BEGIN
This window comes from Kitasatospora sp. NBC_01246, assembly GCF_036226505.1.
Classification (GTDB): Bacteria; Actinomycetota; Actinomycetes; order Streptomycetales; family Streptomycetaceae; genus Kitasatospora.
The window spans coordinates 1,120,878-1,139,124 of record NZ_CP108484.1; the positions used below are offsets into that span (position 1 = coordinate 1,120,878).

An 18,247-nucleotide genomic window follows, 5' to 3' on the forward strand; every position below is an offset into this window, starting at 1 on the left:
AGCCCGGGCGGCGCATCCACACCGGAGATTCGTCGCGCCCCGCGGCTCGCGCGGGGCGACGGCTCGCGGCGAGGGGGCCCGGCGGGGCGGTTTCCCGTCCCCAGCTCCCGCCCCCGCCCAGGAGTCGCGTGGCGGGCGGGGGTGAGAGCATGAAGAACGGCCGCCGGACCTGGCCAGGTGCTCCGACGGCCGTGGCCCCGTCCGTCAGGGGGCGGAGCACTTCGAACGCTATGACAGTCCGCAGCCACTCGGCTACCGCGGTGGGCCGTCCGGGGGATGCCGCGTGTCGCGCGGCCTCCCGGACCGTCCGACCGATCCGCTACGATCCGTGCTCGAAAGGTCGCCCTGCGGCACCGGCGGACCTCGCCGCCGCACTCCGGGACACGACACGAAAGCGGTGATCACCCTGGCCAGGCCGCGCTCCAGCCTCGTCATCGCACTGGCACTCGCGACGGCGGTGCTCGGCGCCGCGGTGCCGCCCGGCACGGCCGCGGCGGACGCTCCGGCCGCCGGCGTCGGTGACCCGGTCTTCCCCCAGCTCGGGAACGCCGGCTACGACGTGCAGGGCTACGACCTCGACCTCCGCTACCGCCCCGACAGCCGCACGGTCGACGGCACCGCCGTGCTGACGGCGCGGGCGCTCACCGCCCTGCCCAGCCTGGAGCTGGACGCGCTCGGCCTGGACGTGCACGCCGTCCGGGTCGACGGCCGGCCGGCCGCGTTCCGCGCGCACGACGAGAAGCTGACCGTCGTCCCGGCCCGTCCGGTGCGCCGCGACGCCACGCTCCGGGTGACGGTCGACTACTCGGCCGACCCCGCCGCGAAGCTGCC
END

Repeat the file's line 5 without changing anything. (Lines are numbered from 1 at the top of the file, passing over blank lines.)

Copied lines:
AGCCCGGGCGGCGCATCCACACCGGAGATTCGTCGCGCCCCGCGGCTCGCGCGGGGCGACGGCTCGCGGCGAGGGGGCCCGGCGGGGCGGTTTCCCGTCCCCAGCTCCCGCCCCCGCCCAGGAGTCGCGTGGCGGGCGGGGGTGAGAGCATGAAGAACGGCCGCCGGACCTGGCCAGGTGCTCCGACGGCCGTGGCCCCGTCCGTCAGGGGGCGGAGCACTTCGAACGCTATGACAGTCCGCAGCCACTCGGCTACCGCGGTGGGCCGTCCGGGGGATGCCGCGTGTCGCGCGGCCTCCCGGACCGTCCGACCGATCCGCTACGATCCGTGCTCGAAAGGTCGCCCTGCGGCACCGGCGGACCTCGCCGCCGCACTCCGGGACACGACACGAAAGCGGTGATCACCCTGGCCAGGCCGCGCTCCAGCCTCGTCATCGCACTGGCACTCGCGACGGCGGTGCTCGGCGCCGCGGTGCCGCCCGGCACGGCCGCGGCGGACGCTCCGGCCGCCGGCGTCGGTGACCCGGTCTTCCCCCAGCTCGGGAACGCCGGCTACGACGTGCAGGGCTACGACCTCGACCTCCGCTACCGCCCCGACAGCCGCACGGTCGACGGCACCGCCGTGCTGACGGCGCGGGCGCTCACCGCCCTGCCCAGCCTGGAGCTGGACGCGCTCGGCCTGGACGTGCACGCCGTCCGGGTCGACGGCCGGCCGGCCGCGTTCCGCGCGCACGACGAGAAGCTGACCGTCGTCCCGGCCCGTCCGGTGCGCCGCGACGCCACGCTCCGGGTGACGGTCGACTACTCGGCCGACCCCGCCGCGAAGCTGCC